Hawaiian Names with Diacritics
- Grassland beggarticks
- Kalealaha beggarticks (B. micrantha subsp. kalealaha)
- Bidens ctenophylla
- Bidens degeneri
- Bidens dichotoma
- Bidens distans
- Bidens micrantha var. heterophylla
- Bidens micrantha var. rudimentifera
- Bidens perversa
- Bidens remyi
- Bidens sandvicensis var. caduca
- Bidens sandvicensis var. heterophylla
- Bidens sandvicensis var. leiocarpa
- Bidens schizoglossa
- Campylotheca dichotoma
- Campylotheca micrantha
- Coreopsis dichotoma
- Coreopsis micrantha
- Coreopsis remyi
Endangered Species Status
Plant Form / Growth Habit
- Non-Woody, Clumping
Mature Size, Height (in feet)
- Shrub, Dwarf, Less than 2
- Shrub, Small, 2 to 6
Mature Size, Width
2 foot spread. [Ethan Romanchak, Native Nursery, LLC]
Long lived (Greater than 5 years)
- Ground Cover
Additional Landscape Use Information
This is a mid or low elevation, but not coastal, growing plant. [Ethan Romanchak, Native Nursery, LLC]
Source of Fragrance
- No Fragrance
Plant Produces Flowers
- Year Round
Additional Blooming Period and Fruiting Information
This plant flowers all summer and sporadic year round. A medium-lived perennial, that will expire after several years, but does reseed often. [Ethan Romanchak, Native Nursery, LLC]
Additional Plant Texture Information
Leaves range between 1 to about 3 inches long.
- Medium Green
Additional Pest & Disease Information
Few pests bother this plant. [Ethan Romanchak, Native Nursery, LLC]
Responds well to fertilizer for faster, greener growth. [Ethan Romanchak, Native Nursery, LLC]
None necessary. [Ethan Romanchak, Native Nursery, LLC]
Additional Water Information
Medium amounts of water. [Ethan Romanchak, Native Nursery, LLC]
Soil must be well drained
- Full sun
Natural Zones (Elevation in feet, Rainfall in inches)
- 150 to 1000, 0 to 50 (Dry)
- 150 to 1000, 50 to 100 (Mesic)
- 150 to 1000, Greater than 100 (Wet)
- 1000 to 1999, 0 to 50 (Dry)
- 1000 to 1999, 50 to 100 (Mesic)
- 1000 to 1999, Greater than 100 (Wet)
- 2000 to 2999, 0 to 50 (Dry)
- 2000 to 2999, 50 to 100 (Mesic)
- 2000 to 2999, Greater than 100 (Wet)
- 3000 to 3999, 0 to 50 (Dry)
- 3000 to 3999, 50 to 100 (Mesic)
- 3000 to 3999, Greater than 100 (Wet)
- 4000 to 4999, 0 to 50 (Dry)
- 4000 to 4999, 50 to 100 (Mesic)
- 4000 to 4999, Greater than 100 (Wet)
Additional Habitat Information
This species in general are found in a variety habitats such as dry, mesic and wet forests, sub-alpine and alpine shrublands of grasses and on sheer rock walls from about 165 to over 7500 feet.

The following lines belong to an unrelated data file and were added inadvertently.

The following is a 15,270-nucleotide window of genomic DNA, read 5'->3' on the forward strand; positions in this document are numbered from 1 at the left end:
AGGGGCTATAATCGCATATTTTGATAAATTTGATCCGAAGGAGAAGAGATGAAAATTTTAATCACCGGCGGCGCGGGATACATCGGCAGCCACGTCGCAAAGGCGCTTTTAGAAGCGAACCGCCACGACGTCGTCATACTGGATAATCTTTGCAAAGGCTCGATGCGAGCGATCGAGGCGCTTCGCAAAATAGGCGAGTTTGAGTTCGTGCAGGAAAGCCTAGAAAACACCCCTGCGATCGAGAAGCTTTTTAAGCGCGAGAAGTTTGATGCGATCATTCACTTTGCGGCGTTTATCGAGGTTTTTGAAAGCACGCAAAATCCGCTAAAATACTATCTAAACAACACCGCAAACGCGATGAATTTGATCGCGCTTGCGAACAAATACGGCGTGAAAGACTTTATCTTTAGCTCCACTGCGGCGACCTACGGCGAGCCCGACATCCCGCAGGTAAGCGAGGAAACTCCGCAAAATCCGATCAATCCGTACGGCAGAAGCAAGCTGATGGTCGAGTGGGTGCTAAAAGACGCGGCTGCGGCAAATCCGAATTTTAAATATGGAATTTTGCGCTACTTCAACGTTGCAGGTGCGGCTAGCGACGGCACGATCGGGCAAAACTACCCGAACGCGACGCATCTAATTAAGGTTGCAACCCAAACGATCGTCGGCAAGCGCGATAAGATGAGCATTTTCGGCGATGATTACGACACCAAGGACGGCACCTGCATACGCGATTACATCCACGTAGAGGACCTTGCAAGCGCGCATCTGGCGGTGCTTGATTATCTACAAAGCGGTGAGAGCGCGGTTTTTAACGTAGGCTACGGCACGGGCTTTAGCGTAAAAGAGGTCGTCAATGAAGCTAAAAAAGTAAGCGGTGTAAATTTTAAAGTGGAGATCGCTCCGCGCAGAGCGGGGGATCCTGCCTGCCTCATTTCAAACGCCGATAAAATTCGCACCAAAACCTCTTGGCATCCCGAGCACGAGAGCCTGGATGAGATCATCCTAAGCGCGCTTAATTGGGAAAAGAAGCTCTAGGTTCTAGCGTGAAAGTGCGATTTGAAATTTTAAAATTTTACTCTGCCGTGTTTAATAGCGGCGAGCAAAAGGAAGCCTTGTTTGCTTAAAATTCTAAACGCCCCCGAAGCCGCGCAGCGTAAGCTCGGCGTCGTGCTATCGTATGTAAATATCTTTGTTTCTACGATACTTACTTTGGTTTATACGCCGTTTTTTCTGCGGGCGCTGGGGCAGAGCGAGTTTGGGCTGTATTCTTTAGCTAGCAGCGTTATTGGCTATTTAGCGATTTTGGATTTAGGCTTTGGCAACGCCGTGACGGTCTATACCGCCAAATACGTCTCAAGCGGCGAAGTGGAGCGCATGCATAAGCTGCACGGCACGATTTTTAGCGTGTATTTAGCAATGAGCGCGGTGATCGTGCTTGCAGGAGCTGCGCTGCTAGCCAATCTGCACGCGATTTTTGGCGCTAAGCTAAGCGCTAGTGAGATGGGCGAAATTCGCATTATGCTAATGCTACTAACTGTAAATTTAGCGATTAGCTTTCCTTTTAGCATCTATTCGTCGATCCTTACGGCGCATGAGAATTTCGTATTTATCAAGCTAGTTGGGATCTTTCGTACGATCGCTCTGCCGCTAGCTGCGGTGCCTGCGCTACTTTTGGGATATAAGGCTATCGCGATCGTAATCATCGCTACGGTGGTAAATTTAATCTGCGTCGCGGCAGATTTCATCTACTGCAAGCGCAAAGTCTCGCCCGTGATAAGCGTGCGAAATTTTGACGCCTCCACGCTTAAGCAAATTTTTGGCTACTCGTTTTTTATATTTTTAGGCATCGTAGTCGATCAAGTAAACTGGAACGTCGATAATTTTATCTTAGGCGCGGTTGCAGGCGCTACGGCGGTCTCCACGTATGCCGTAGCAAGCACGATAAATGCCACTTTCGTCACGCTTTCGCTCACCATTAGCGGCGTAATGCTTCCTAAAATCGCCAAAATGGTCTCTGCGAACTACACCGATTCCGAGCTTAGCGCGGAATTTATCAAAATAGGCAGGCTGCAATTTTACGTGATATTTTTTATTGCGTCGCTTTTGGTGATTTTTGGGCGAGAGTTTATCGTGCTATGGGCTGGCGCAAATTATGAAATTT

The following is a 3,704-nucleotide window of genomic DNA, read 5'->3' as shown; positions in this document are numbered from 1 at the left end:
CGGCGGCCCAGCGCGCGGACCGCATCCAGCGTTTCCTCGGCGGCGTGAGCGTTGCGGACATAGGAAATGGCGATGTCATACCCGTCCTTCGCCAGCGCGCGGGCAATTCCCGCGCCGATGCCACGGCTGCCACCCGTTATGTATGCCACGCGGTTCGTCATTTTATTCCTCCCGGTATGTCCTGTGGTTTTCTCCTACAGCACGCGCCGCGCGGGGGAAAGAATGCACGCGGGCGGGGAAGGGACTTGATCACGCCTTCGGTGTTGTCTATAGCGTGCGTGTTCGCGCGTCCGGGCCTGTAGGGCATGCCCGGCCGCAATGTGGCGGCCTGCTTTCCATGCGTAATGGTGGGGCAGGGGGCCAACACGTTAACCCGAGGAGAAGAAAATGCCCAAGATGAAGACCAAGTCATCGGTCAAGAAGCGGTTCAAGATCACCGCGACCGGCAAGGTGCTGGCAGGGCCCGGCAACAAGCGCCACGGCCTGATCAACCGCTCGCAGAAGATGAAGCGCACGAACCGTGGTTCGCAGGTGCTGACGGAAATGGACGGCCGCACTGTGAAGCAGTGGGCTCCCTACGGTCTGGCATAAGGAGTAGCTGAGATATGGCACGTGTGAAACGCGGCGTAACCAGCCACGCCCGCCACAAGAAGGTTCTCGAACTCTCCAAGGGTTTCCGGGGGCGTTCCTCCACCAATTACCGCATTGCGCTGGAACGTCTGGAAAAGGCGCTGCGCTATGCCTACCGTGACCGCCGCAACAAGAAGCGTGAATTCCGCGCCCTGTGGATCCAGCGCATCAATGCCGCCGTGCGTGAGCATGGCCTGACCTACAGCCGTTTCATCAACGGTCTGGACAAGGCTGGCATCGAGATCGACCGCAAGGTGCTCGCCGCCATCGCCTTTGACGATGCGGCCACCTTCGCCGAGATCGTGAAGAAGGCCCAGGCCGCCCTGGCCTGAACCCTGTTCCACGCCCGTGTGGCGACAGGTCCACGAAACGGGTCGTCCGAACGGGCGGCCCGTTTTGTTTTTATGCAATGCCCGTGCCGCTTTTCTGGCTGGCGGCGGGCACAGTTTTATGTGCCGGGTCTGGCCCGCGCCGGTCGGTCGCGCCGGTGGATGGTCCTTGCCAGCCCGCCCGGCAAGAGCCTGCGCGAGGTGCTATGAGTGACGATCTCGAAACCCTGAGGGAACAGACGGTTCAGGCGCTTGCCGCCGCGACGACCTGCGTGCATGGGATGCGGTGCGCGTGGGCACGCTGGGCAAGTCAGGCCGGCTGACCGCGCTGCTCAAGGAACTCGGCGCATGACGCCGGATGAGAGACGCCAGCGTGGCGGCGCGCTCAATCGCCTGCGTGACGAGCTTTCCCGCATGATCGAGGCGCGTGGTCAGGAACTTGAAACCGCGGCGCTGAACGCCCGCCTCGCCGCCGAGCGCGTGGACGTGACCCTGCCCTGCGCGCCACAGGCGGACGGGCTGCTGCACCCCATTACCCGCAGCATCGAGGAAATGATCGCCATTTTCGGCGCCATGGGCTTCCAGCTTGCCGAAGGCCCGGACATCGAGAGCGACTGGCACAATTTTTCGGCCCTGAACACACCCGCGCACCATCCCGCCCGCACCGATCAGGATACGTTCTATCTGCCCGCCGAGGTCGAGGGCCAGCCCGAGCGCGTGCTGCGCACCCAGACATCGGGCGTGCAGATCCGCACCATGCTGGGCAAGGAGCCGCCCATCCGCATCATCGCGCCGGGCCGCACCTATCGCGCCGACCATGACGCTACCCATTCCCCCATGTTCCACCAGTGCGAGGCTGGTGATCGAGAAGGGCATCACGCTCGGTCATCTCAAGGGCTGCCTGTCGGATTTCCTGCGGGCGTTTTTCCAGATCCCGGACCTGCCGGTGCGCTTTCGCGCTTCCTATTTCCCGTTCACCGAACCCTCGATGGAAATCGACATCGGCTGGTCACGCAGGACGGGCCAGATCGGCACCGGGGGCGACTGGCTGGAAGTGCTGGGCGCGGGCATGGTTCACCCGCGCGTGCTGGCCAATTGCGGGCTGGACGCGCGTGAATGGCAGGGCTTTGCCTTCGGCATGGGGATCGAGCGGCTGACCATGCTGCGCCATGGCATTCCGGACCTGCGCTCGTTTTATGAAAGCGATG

Koʻokoʻlau (Bidens spp.) are members of the Aster or Sunflower family (Asteraceae). There are nineteen endemic species of Bidens.
The natives are not invasive as are some of the alien species such as Kī (Bidens pilosa) with its harpoon-like seeds (kukū) that seem attracted to long pants, socks, and shoe laces or Bidens alba that blanket huge areas with "cute-but-don't-grow-them-anyway" white and yellow flowers.
The generic name Bidens is derived from the Latin bi, two, and dens, teeth in reference to the pappus awns or collective bristles on the achenes (fruit, seeds).
The specific and subspecific micrantha is from the Greek micranthus, small-flowered.
The subspecific ctenophylla is from the Greek cteno, comb, and phylla, leaf for the combed leaf margins (edges) of this subspecies.
The subspecific kalealaha [need name origin information]
While the subspecies micrantha (West Maui, East Maui*) is apparently secure in numbers, subsp. ctenophylla (leeward Hualālai, Hawaiʻi) is vulnerable and subsp. kalealaha (Lānaʻi, West Maui,* and East Maui) is listed as a federally endangered species.
Bidens micrantha has also be reported from Oʻahu and Molokaʻi but has not been collected subsequently. It is possibly that the locations are erroneous.
All Bidens species can hybridize, which should be avoided. Individual species are often restricted to one habitat.
* Single collection.
# Single locality.
Early Hawaiian Use
Koʻokoʻolau flowers were used in lei making. 
Leaves of all species of native koʻokoʻolau were used medicinally and for a tea tonic.
All species of koʻokoʻolau can be brewed as a tonic and each are said to have distinct flavors. Regarding Bidens spp., Isabella Abbott comments that "I find that the roughly half a dozen species common in Hawaiʻi offer two or three slightly different flavors, each a bit more subtle than commercial black tea." 
 "Lāʻau Hawaiʻi: Traditional Hawaiian Uses of Plants" by Isabella Aiona Abbott, page 102.
 "Nā Lei Makamae--The Treasured Lei" by Marie A. McDonald & Paul R. Weissich, pages 49-50.
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